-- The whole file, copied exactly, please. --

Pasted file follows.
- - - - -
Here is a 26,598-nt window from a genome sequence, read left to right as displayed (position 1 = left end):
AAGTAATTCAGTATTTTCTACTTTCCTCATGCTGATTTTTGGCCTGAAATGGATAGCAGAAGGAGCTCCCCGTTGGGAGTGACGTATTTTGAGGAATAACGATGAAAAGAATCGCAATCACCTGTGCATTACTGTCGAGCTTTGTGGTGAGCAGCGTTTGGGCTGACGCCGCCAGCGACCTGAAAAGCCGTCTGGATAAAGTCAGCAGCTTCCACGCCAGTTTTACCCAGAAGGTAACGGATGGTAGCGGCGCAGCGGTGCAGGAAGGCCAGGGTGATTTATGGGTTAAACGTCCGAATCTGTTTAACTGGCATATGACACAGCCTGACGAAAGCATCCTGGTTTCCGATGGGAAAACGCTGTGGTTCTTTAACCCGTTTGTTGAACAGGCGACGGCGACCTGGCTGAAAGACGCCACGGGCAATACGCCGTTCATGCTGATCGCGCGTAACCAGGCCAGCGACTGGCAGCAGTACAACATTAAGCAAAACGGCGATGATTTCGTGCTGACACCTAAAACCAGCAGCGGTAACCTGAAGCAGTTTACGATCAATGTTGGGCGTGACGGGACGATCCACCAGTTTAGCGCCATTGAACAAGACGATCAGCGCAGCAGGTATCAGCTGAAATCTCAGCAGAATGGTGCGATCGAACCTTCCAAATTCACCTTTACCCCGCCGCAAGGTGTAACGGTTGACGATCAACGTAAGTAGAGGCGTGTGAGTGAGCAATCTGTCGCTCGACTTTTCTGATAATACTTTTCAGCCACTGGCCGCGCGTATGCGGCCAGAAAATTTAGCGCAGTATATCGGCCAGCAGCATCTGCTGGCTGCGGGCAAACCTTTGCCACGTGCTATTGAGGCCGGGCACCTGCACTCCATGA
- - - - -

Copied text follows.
Here is a 26,598-nt window from a genome sequence, read left to right as displayed (position 1 = left end):
AAGTAATTCAGTATTTTCTACTTTCCTCATGCTGATTTTTGGCCTGAAATGGATAGCAGAAGGAGCTCCCCGTTGGGAGTGACGTATTTTGAGGAATAACGATGAAAAGAATCGCAATCACCTGTGCATTACTGTCGAGCTTTGTGGTGAGCAGCGTTTGGGCTGACGCCGCCAGCGACCTGAAAAGCCGTCTGGATAAAGTCAGCAGCTTCCACGCCAGTTTTACCCAGAAGGTAACGGATGGTAGCGGCGCAGCGGTGCAGGAAGGCCAGGGTGATTTATGGGTTAAACGTCCGAATCTGTTTAACTGGCATATGACACAGCCTGACGAAAGCATCCTGGTTTCCGATGGGAAAACGCTGTGGTTCTTTAACCCGTTTGTTGAACAGGCGACGGCGACCTGGCTGAAAGACGCCACGGGCAATACGCCGTTCATGCTGATCGCGCGTAACCAGGCCAGCGACTGGCAGCAGTACAACATTAAGCAAAACGGCGATGATTTCGTGCTGACACCTAAAACCAGCAGCGGTAACCTGAAGCAGTTTACGATCAATGTTGGGCGTGACGGGACGATCCACCAGTTTAGCGCCATTGAACAAGACGATCAGCGCAGCAGGTATCAGCTGAAATCTCAGCAGAATGGTGCGATCGAACCTTCCAAATTCACCTTTACCCCGCCGCAAGGTGTAACGGTTGACGATCAACGTAAGTAGAGGCGTGTGAGTGAGCAATCTGTCGCTCGACTTTTCTGATAATACTTTTCAGCCACTGGCCGCGCGTATGCGGCCAGAAAATTTAGCGCAGTATATCGGCCAGCAGCATCTGCTGGCTGCGGGCAAACCTTTGCCACGTGCTATTGAGGCCGGGCACCTGCACTCCATGA